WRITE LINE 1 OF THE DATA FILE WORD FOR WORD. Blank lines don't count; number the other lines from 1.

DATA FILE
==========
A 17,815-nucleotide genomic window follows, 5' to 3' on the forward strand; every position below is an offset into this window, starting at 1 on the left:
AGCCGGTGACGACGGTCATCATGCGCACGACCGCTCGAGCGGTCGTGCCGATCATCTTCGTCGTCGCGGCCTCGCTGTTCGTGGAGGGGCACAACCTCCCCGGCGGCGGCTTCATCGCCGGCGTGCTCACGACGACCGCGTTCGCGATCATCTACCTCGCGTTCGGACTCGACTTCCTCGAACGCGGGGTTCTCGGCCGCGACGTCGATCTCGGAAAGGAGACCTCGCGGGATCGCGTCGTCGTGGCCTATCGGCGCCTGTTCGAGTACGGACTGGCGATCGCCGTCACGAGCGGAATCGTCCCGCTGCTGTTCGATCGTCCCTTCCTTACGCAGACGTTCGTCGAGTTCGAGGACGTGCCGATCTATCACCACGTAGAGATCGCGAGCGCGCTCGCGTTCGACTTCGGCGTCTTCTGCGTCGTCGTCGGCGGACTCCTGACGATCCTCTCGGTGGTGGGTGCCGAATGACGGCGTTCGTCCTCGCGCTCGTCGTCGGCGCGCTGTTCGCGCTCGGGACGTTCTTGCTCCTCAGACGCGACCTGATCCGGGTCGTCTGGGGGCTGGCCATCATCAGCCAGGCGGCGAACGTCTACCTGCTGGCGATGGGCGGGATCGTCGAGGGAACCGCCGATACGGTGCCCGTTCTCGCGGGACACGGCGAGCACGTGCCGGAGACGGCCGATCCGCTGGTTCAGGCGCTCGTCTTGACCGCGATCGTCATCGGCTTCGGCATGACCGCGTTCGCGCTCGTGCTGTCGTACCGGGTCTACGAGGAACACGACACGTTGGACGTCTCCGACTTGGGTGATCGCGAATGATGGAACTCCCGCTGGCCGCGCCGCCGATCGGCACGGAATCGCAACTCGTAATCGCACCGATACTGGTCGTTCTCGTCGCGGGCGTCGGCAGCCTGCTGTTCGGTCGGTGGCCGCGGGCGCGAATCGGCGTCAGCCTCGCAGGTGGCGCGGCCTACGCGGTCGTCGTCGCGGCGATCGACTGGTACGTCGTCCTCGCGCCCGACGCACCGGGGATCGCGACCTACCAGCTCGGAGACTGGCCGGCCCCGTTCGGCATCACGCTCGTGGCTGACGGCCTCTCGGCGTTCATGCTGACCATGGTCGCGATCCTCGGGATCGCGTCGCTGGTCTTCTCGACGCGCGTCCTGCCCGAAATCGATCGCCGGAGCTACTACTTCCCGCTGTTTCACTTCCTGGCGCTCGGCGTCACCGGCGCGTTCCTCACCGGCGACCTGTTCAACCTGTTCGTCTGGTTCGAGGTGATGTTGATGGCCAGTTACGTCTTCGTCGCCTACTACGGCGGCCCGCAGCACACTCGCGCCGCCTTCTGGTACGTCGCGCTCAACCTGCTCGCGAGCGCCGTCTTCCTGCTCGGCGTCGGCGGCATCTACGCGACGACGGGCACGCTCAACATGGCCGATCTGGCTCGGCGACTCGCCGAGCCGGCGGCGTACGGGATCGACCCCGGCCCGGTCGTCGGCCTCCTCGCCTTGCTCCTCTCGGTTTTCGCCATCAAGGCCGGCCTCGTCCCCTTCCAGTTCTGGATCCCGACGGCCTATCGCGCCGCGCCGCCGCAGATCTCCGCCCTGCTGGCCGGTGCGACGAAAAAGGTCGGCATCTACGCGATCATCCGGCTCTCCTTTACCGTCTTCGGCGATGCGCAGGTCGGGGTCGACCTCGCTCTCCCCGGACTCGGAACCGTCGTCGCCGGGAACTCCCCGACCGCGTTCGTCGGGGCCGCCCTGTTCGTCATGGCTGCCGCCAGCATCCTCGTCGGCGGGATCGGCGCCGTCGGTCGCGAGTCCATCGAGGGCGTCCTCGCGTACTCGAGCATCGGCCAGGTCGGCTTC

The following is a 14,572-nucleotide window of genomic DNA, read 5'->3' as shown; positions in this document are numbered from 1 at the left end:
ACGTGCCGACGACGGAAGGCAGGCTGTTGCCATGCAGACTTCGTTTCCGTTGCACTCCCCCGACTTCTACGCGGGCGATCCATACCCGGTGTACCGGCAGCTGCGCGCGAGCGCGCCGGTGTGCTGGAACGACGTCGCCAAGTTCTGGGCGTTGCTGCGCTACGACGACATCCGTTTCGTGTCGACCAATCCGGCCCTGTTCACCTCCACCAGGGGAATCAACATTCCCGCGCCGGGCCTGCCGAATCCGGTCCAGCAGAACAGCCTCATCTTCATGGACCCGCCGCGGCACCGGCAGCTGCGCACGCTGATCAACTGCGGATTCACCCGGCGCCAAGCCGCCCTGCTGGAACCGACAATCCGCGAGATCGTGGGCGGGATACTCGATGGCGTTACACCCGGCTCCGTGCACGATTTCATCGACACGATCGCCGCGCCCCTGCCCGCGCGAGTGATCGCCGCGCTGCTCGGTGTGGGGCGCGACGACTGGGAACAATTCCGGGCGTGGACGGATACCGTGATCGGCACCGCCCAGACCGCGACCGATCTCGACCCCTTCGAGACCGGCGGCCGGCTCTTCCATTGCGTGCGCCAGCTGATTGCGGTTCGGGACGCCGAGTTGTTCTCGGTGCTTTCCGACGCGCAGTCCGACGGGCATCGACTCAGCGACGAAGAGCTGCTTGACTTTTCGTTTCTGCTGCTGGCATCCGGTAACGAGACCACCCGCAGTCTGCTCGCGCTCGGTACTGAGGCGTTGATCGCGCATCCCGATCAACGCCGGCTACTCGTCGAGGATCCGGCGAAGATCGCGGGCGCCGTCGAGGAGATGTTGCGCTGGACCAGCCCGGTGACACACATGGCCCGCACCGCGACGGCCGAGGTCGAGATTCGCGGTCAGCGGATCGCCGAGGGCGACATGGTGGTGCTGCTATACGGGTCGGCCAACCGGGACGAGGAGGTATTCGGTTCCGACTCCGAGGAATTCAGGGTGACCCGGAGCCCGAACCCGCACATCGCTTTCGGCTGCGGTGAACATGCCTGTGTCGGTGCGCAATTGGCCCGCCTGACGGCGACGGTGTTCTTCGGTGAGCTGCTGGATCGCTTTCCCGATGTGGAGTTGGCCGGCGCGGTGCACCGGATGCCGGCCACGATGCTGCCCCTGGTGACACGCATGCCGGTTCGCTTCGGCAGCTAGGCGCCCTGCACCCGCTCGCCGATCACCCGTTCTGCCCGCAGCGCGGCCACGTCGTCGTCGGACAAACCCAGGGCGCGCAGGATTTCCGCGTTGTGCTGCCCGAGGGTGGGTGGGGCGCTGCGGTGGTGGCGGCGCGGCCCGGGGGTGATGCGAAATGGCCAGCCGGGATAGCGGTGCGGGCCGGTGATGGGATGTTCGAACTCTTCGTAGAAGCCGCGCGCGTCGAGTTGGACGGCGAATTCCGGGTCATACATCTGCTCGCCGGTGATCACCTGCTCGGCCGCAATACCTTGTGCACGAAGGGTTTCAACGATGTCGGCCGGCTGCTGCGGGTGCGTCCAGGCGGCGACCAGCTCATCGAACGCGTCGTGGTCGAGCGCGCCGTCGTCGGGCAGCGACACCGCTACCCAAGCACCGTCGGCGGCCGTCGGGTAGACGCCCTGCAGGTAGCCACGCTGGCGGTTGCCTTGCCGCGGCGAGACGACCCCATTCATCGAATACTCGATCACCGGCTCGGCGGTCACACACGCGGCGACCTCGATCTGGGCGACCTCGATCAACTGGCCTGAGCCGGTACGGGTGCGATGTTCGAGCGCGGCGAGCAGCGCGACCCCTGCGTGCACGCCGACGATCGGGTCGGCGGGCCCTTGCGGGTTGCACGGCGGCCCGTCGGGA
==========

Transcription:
A 17,815-nucleotide genomic window follows, 5' to 3' on the forward strand; every position below is an offset into this window, starting at 1 on the left: